Can I vote before Election Day?
Only if you request an absentee ballot or cast your vote at an absentee polling place (if available in your county). Your county clerk’s office must receive your completed ballot by 7 p.m. on Nov. 3.
What form of identification do I need to vote?
You’ll need to show ID to register to vote, but you won’t need it on Election Day.
What is being done to make polling places safe from coronavirus?
Poll workers will have masks, gloves, hand sanitizer and disinfecting wipes and will frequently sanitize surfaces. You’ll receive your own pen to mark paper ballots. Some polling locations with touch screen booths will distribute disposable straws so you don’t have to touch the machine while voting. Some counties have also issued mask mandates for people who are in public settings. You can contact your county clerk’s office to ask if you’ll be required to wear a mask.
Will I be able to vote in the same place as I always have?
Not necessarily. Polling locations are expected to consolidate or move to larger venues — in part to accommodate social distancing guidelines and in part because there are expected to be fewer poll workers than normal on Election Day. Polling locations will be released in some local newspapers closer to Election Day. Once those locations are announced, you can use the state's polling place locator to help you determine where you can cast your ballot.
What are the key races in the state?
- U.S. President
- U.S. Senate: Cynthia Lummis (R) v. Merav Ben-David (D)
- U.S. House: incumbent Lynn Cheney (R) v. Lynnette Grey Bull (D)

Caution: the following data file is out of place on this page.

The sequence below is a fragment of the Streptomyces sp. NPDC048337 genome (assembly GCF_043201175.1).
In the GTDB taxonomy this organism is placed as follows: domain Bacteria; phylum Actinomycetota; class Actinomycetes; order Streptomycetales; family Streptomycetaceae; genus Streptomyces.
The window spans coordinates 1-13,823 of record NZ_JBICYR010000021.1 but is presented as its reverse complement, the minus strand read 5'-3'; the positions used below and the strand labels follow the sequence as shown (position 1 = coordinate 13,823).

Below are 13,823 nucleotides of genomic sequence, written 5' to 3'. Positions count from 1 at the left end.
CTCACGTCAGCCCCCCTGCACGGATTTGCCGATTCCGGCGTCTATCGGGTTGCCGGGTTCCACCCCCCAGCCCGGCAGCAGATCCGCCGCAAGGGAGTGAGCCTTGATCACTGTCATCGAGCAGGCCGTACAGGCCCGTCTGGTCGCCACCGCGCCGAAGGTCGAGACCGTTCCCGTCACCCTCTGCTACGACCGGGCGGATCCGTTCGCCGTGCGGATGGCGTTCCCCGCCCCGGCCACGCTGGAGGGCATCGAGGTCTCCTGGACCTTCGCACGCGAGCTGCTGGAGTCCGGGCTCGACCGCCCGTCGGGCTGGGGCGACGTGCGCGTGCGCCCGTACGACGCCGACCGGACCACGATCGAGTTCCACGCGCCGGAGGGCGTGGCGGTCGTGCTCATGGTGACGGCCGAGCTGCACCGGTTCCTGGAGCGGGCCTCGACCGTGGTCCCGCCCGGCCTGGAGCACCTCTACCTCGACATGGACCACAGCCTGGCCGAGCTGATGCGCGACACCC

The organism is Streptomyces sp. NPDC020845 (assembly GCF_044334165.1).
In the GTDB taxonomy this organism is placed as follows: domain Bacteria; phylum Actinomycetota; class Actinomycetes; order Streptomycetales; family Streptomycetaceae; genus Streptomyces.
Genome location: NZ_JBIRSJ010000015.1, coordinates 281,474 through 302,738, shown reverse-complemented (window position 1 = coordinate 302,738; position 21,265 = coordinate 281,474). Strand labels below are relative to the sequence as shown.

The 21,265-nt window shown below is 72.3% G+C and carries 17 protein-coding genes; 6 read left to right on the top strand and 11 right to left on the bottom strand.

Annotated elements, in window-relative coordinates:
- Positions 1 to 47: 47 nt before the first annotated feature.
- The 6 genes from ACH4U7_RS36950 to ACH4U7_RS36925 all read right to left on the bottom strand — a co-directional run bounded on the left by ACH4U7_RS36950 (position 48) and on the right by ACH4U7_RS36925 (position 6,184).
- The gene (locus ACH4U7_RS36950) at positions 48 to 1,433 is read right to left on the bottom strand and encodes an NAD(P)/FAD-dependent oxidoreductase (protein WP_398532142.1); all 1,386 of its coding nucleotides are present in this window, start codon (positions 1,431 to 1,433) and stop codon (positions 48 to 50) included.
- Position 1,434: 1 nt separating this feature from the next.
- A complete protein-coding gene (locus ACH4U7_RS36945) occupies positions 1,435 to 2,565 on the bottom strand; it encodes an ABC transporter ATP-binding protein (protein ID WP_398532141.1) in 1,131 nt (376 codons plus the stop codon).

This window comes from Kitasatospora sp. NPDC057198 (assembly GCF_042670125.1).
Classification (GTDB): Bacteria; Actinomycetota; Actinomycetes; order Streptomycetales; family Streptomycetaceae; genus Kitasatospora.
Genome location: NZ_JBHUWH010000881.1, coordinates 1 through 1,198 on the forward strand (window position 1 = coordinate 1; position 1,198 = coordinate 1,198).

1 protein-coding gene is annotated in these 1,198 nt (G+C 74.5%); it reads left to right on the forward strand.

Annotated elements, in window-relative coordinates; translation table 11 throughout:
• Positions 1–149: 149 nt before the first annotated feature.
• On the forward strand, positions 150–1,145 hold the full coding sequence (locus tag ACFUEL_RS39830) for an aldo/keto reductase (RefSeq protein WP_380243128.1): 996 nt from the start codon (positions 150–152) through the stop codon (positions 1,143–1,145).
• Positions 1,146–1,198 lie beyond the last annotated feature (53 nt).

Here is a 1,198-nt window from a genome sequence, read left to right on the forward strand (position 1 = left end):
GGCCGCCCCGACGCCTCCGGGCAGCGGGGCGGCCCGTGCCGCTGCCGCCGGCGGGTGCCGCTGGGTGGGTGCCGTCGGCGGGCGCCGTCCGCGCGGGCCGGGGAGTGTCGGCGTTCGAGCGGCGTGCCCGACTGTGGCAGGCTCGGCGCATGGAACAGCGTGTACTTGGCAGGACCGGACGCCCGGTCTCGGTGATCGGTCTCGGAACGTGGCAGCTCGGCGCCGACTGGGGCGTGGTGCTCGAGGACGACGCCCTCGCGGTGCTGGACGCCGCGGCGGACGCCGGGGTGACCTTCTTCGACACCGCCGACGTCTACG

- State Senate: 15 of 30 seats
- State House: All 60 seats
This story was updated on Oct. 29 with more information about absentee ballots. Voting rules and procedures may change before Election Day. We’ll update this story if they do, so bookmark this page and check back.
AARP is urging older Americans to ask the candidates 5 key questions:
- Just over half of all older Social Security beneficiaries rely on the program for at least 50 percent of their income. If elected, how will you ensure that current and future Social Security benefits are not cut as part of deficit reduction?
- Half of the people with traditional Medicare spend at least a sixth of their income on health care. If elected, how will you protect Medicare from benefit cuts, as well as lower health care costs and ensure seniors continue receiving the affordable health care they have earned?
- Unemployment during the coronavirus crisis reached the highest levels since the Great Depression, and older Americans have been affected disproportionately. If elected, how will you help Americans over the age of 50 recover economically from the effects of the coronavirus?
- Americans pay the highest prescription drug prices in the world. If elected, how will you cut prescription drug prices for all Americans?
- COVID-19 has caused death and suffering for too many older Americans who require long-term care. If elected, how will you make sure seniors can access safe and affordable long-term care at home, as well as in facilities like nursing homes and assisted living?